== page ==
You’ve seen and heard it before; food labels claiming to contain real fruits and vegetables. These labels make you think you are eating something nutritious and healthy. The untrained person is unable to decipher when they are being fooled and often end up with sugary, junk food products. Food companies are extremely clever and spend billions of dollars on persuasive marketing in order to fool their consumers into buying these fake products. Grocery stores and television food commercials are rampant with these devious claims. While the FDA does regulate some food label claims, claiming a product contains real fruit or vegetables has not yet been included in the regulations.

So how do you avoid being fooled? The best way to get your daily intake of real fruits and vegetables is to eat the real thing. Here are some tips on how to maximize your fruit and vegetable intake:

•Eat a variety of fruits and vegetables from the colors of the rainbow. Every color represents different vitamins and minerals that are essential for good health—so eat up!
•Aim for at least 5 cups of fruits and vegetables per day (and potato chips do not count!)
•Keep fruits and vegetables out in the open where you can see them. Cut up slices of fruits and veggies and place in containers in a visible spot in the fridge.
•If you can’t seem to get your daily 5 cups in, buy pre-cut or pre-packaged fruits and veggies. It may cost you a little more, but your health is worth it!
•Add fruits and vegetables to anything you can! Stuff them into your sandwiches and add them to your main dish, either steamed or raw!
•Use fruits and vegetables as ingredients. Try unsweetened applesauce as a fat-free replacement for oil in baking recipes. Add pureed cooked vegetables to thicken soups or stews.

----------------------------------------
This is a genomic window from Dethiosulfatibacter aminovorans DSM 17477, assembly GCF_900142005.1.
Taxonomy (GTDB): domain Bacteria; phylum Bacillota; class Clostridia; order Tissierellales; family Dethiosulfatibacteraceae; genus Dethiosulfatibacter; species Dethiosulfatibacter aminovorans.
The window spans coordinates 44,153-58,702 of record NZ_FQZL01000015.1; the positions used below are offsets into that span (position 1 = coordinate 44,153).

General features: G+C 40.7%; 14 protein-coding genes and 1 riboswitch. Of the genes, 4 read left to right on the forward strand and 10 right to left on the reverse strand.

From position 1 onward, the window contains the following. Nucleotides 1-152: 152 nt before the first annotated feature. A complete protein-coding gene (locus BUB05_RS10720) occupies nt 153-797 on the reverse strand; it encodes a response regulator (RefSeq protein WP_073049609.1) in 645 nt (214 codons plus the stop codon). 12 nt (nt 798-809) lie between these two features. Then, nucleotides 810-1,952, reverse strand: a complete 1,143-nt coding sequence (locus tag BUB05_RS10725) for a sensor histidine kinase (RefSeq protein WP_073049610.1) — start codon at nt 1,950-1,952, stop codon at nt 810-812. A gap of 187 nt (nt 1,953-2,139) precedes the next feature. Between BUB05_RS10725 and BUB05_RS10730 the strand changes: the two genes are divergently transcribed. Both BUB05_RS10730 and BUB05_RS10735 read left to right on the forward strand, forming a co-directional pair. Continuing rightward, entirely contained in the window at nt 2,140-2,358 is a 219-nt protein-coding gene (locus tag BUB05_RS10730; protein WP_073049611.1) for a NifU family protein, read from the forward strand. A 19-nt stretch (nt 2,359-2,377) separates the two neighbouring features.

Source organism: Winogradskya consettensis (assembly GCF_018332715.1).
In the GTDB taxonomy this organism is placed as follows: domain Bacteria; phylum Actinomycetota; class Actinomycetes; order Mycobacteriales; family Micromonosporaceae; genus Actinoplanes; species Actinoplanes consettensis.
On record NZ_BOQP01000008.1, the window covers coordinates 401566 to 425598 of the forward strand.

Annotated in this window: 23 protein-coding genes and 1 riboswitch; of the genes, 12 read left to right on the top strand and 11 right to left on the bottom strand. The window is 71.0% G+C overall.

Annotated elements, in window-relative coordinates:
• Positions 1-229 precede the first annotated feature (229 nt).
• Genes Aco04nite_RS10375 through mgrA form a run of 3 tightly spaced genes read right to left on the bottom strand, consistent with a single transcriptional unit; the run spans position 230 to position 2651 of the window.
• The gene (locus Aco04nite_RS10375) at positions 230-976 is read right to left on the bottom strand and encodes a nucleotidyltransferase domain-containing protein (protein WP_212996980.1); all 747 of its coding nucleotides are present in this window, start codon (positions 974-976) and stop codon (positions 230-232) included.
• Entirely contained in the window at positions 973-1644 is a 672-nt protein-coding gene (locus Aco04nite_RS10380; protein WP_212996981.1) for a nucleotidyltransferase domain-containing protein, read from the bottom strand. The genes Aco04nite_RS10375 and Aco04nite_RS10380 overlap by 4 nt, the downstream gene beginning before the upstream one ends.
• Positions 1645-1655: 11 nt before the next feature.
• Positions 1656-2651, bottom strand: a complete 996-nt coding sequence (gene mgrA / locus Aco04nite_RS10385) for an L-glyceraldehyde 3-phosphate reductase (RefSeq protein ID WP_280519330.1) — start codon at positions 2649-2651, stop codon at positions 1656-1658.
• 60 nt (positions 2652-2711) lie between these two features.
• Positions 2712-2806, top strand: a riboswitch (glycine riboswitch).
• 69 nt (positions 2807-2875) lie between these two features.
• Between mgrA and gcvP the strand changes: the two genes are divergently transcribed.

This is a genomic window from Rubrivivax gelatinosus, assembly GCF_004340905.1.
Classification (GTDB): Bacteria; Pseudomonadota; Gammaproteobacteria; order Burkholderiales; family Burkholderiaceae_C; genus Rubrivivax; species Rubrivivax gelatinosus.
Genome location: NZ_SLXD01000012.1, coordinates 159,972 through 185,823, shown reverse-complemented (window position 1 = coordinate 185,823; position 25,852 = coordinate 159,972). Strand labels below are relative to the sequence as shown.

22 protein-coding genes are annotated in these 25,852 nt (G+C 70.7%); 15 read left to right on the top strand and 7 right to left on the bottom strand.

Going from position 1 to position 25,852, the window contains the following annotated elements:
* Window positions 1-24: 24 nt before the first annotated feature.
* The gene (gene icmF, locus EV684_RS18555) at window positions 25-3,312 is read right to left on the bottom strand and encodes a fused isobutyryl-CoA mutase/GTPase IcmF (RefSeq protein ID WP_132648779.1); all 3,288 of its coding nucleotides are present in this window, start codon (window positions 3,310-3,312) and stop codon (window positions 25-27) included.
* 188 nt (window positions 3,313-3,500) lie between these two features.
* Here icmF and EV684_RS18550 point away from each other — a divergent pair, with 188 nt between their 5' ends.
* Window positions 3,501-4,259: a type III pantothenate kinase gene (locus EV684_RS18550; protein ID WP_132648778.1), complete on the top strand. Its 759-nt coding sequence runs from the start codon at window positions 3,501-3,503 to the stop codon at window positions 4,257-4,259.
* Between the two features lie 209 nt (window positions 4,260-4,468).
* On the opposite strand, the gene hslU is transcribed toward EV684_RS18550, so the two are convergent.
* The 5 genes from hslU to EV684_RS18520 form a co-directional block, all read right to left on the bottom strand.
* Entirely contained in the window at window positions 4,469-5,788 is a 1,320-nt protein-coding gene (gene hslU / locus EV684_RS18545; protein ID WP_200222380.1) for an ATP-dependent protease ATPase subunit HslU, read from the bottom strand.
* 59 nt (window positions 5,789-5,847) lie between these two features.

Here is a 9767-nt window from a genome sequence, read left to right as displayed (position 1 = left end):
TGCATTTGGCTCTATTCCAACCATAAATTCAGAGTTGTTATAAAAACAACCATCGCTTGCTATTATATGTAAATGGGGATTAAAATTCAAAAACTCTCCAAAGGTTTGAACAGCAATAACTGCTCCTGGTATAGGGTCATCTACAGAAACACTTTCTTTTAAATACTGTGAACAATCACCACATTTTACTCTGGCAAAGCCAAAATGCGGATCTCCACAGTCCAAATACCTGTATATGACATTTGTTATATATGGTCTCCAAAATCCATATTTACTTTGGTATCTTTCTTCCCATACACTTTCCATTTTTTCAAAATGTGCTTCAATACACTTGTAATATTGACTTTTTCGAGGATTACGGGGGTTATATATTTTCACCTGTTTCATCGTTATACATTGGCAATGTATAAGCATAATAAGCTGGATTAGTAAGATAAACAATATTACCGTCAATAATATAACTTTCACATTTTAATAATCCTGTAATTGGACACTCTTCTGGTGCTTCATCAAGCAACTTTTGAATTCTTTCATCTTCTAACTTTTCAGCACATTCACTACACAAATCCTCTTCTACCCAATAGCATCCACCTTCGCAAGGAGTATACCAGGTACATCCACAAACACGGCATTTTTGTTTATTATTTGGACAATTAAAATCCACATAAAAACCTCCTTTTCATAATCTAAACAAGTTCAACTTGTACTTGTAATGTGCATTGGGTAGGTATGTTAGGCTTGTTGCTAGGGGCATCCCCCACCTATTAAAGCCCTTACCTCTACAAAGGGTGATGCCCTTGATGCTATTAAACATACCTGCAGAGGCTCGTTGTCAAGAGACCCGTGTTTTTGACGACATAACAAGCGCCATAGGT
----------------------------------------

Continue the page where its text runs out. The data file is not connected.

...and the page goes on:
If you are still interested in getting your fruits and vegetables through other types of food products, here is how to determine if the food contains the real thing or not. One of the first three ingredients listed should be fruit: fresh fruit, fruit puree, dried fruit, fruit juice, or fruit concentrate. Conversely, there is no real fruit if the label states natural fruit flavoring, artificial fruit flavoring, or fruit pigments.

With regards to fruit juice, the label should say “real fruit juice”. Beware of juice labels that use the word “drink” instead of “fruit juice”. However, fruit juices are not necessary. It is better to eat the fruit itself and have some ice cold water to quench your thirst. Fruit juices may be a good source of some vitamins, though they may also be high in sugar and low in fiber.

Some other things to keep in mind:
•Potato chips are not the best way to eat your potatoes. Chips are made from potatoes, but they are prepared by cooking in oil. They are high in fat and salt—so save those chips for a real special occasion!
•Fruit bars are high in sugar. Even though fruit bars usually contain some fruit, they are low in fiber and contain high amounts of sugar and calories. They actually stick to your teeth and may cause dental caries as well.
•Dried fruit leathers as well as dehydrated fruits in cereals can be misleading. It is important to pay attention to the ingredients or you may end up with high sugar products. For example, fruit roll ups are loaded with lots of corn syrup, while the raisins in raisin bran are coated with sugar. It is best to opt for 100% bran flakes and add raisins. While dehydrated fruit sold on their own may be a more healthful option since they usually retain most of their nutritive value, sometimes they can also be coated with sugar to make them sweeter.

Fruits and vegetables provide vitamins and minerals that are essential to health, and fresh produce provides the most nutritional value. Incorporating fruits and vegetables into meals is an obstacle for many. Choosing the real thing is always best. However, knowing how to decode food labels will also make a difference. Make small changes over time and see what tips and tricks work for your lifestyle.

Author's Bio: 

Bonnie R. Giller offers tailored nutrition and health solutions for the most challenging medical issues such as weight loss, diabetes management and gastrointestinal conditions. She helps chronic dieters get off the diet roller coaster and finally get the body they love.

Bonnie is a Registered Dietitian, Certified Dietitian-Nutritionist and Certified Diabetes Educator. She is also a Certified Intuitive Eating Counselor with extensive training in intuitive eating.

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